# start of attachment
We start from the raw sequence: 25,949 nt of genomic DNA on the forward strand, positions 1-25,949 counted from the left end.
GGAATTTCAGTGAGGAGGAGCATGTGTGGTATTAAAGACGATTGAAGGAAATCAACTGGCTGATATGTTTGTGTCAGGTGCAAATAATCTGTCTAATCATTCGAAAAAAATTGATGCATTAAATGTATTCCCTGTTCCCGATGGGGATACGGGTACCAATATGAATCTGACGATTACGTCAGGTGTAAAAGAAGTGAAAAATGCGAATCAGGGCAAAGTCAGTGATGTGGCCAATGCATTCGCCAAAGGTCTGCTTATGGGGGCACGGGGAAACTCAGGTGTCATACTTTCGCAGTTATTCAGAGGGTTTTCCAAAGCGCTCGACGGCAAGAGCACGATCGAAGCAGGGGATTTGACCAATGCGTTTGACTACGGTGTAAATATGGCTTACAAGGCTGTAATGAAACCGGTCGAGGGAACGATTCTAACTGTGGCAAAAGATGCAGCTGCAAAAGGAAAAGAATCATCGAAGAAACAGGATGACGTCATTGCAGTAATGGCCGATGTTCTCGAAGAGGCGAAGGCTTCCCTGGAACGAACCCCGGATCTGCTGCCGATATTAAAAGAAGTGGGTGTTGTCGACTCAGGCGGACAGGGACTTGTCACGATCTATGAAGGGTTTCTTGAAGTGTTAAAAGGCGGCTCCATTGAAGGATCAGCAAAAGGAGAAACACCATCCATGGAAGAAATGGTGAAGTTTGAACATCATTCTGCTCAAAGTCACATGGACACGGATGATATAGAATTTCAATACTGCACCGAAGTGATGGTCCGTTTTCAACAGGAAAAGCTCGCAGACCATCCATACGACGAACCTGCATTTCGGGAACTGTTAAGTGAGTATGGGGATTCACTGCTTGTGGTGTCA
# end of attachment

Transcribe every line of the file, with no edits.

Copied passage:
We start from the raw sequence: 25,949 nt of genomic DNA on the forward strand, positions 1-25,949 counted from the left end.
GGAATTTCAGTGAGGAGGAGCATGTGTGGTATTAAAGACGATTGAAGGAAATCAACTGGCTGATATGTTTGTGTCAGGTGCAAATAATCTGTCTAATCATTCGAAAAAAATTGATGCATTAAATGTATTCCCTGTTCCCGATGGGGATACGGGTACCAATATGAATCTGACGATTACGTCAGGTGTAAAAGAAGTGAAAAATGCGAATCAGGGCAAAGTCAGTGATGTGGCCAATGCATTCGCCAAAGGTCTGCTTATGGGGGCACGGGGAAACTCAGGTGTCATACTTTCGCAGTTATTCAGAGGGTTTTCCAAAGCGCTCGACGGCAAGAGCACGATCGAAGCAGGGGATTTGACCAATGCGTTTGACTACGGTGTAAATATGGCTTACAAGGCTGTAATGAAACCGGTCGAGGGAACGATTCTAACTGTGGCAAAAGATGCAGCTGCAAAAGGAAAAGAATCATCGAAGAAACAGGATGACGTCATTGCAGTAATGGCCGATGTTCTCGAAGAGGCGAAGGCTTCCCTGGAACGAACCCCGGATCTGCTGCCGATATTAAAAGAAGTGGGTGTTGTCGACTCAGGCGGACAGGGACTTGTCACGATCTATGAAGGGTTTCTTGAAGTGTTAAAAGGCGGCTCCATTGAAGGATCAGCAAAAGGAGAAACACCATCCATGGAAGAAATGGTGAAGTTTGAACATCATTCTGCTCAAAGTCACATGGACACGGATGATATAGAATTTCAATACTGCACCGAAGTGATGGTCCGTTTTCAACAGGAAAAGCTCGCAGACCATCCATACGACGAACCTGCATTTCGGGAACTGTTAAGTGAGTATGGGGATTCACTGCTTGTGGTGTCA